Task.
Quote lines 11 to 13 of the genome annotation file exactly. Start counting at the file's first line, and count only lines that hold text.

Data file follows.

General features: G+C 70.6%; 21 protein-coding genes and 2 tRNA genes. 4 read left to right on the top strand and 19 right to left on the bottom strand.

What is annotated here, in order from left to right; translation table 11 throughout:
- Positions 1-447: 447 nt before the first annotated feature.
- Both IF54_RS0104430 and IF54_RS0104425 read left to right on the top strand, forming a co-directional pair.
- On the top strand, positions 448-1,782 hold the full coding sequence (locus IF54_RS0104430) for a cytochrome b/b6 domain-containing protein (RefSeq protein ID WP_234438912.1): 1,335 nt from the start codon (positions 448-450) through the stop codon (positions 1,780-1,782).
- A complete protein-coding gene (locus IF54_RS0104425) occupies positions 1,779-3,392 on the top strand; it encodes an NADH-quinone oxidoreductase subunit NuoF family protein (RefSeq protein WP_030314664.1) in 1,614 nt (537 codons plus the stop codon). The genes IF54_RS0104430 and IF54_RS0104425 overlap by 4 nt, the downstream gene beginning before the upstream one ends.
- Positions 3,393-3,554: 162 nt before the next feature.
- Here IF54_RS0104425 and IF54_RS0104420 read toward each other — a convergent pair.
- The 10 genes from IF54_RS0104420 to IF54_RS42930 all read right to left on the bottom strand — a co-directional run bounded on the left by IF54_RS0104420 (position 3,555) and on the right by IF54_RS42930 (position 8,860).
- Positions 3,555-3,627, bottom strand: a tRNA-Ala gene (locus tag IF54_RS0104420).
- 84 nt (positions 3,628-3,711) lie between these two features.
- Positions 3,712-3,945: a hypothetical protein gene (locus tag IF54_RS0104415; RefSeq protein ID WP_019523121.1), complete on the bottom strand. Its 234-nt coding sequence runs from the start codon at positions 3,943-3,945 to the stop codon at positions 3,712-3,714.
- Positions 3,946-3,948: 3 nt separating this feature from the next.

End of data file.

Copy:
- 84 nt (positions 3,628-3,711) lie between these two features.
- Positions 3,712-3,945: a hypothetical protein gene (locus tag IF54_RS0104415; RefSeq protein ID WP_019523121.1), complete on the bottom strand. Its 234-nt coding sequence runs from the start codon at positions 3,943-3,945 to the stop codon at positions 3,712-3,714.
- Positions 3,946-3,948: 3 nt separating this feature from the next.